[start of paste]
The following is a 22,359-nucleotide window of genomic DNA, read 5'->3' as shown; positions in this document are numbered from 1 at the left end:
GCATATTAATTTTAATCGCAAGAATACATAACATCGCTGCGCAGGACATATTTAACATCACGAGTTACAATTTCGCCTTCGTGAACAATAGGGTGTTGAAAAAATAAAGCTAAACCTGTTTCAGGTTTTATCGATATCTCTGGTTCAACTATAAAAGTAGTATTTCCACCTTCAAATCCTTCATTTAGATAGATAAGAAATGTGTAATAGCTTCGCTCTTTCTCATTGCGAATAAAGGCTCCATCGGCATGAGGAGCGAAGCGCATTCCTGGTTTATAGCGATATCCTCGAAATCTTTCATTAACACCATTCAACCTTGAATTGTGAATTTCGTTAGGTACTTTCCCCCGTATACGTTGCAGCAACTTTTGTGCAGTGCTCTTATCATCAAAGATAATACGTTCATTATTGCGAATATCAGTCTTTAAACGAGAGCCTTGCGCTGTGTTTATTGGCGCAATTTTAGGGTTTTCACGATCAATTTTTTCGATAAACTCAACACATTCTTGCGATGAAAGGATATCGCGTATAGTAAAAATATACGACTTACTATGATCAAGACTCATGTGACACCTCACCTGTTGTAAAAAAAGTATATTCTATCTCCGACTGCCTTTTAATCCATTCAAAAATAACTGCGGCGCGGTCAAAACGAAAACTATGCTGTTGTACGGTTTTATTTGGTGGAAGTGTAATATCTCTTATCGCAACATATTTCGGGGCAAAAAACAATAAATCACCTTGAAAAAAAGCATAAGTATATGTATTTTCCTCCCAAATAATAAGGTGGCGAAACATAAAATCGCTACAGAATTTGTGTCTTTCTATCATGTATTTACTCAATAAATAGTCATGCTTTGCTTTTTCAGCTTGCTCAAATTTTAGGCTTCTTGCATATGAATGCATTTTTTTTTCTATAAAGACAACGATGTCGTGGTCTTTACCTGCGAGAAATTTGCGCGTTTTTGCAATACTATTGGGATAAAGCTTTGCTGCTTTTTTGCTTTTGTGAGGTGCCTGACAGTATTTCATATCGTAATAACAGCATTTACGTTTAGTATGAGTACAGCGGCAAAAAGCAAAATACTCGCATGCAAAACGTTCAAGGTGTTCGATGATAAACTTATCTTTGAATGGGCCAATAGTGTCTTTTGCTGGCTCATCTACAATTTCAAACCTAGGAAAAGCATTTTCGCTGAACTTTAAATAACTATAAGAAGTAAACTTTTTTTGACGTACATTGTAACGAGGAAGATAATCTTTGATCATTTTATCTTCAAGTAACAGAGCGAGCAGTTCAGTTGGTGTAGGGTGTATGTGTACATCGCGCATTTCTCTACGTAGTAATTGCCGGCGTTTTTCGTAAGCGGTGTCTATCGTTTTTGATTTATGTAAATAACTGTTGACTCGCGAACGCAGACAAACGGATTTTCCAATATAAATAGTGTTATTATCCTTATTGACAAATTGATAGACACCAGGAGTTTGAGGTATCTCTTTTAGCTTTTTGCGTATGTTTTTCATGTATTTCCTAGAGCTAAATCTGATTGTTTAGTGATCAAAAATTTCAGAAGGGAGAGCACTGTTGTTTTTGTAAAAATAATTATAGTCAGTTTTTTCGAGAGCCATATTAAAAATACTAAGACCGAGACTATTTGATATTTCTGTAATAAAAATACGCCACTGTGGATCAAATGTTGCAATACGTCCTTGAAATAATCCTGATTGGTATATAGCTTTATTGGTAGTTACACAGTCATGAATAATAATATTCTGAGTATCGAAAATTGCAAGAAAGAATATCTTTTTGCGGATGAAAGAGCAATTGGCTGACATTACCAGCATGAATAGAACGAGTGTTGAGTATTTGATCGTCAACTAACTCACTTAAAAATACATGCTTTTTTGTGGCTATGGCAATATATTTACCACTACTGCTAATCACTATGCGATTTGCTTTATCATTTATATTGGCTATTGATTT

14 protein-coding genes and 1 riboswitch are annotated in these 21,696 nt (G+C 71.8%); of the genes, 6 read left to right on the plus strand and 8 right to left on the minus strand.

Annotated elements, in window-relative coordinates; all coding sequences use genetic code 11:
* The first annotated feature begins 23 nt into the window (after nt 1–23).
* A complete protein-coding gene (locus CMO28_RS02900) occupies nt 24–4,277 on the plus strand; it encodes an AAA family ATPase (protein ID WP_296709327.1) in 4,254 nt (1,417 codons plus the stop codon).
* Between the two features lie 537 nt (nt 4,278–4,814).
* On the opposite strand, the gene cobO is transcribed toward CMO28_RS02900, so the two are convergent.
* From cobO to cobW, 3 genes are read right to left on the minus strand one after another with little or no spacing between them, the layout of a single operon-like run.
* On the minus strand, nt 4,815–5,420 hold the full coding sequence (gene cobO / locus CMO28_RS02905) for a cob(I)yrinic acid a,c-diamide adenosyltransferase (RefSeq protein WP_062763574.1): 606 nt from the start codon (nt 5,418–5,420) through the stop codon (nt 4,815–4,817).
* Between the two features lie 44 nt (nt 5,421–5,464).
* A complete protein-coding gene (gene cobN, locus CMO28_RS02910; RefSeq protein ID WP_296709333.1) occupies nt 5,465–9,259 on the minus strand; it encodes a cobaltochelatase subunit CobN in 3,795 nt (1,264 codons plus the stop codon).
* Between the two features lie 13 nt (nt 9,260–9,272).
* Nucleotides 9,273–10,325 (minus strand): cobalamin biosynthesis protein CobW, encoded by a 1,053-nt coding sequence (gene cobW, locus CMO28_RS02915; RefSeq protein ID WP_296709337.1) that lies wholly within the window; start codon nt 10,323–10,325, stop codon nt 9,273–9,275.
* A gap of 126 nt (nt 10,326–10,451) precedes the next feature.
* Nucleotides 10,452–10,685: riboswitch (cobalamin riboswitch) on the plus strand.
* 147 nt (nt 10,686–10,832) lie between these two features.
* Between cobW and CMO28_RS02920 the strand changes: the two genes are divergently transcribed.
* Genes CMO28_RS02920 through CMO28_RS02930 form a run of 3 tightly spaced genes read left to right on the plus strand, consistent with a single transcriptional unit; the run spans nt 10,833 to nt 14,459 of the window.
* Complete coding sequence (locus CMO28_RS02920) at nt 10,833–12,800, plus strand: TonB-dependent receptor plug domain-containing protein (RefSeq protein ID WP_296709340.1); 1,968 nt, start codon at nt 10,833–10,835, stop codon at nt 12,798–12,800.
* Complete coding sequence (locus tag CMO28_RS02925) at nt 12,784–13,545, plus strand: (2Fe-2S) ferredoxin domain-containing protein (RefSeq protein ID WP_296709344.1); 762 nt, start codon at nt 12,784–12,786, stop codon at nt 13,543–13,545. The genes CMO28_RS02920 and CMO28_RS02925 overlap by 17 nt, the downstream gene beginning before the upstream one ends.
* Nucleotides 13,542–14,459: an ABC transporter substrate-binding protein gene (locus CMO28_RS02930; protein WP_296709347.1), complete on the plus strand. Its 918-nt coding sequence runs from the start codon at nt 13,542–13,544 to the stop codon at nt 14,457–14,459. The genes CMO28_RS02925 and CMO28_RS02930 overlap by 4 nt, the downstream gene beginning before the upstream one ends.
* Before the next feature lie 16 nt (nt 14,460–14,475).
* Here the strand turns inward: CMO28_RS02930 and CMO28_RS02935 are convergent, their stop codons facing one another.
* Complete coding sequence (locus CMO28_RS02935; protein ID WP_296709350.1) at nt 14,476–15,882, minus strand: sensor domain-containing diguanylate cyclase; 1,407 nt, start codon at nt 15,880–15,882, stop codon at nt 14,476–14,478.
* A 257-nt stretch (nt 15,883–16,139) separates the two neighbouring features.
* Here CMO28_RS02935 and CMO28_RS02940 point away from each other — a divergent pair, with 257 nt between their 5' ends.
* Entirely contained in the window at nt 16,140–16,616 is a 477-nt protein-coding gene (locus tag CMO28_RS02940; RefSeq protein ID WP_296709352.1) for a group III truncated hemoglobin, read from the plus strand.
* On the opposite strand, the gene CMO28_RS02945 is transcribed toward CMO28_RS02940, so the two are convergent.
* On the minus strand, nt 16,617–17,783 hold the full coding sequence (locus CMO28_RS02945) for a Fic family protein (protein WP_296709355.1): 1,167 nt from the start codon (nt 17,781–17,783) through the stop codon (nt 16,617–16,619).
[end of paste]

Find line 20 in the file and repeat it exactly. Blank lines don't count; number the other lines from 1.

* Complete coding sequence (locus CMO28_RS02920) at nt 10,833–12,800, plus strand: TonB-dependent receptor plug domain-containing protein (RefSeq protein ID WP_296709340.1); 1,968 nt, start codon at nt 10,833–10,835, stop codon at nt 12,798–12,800.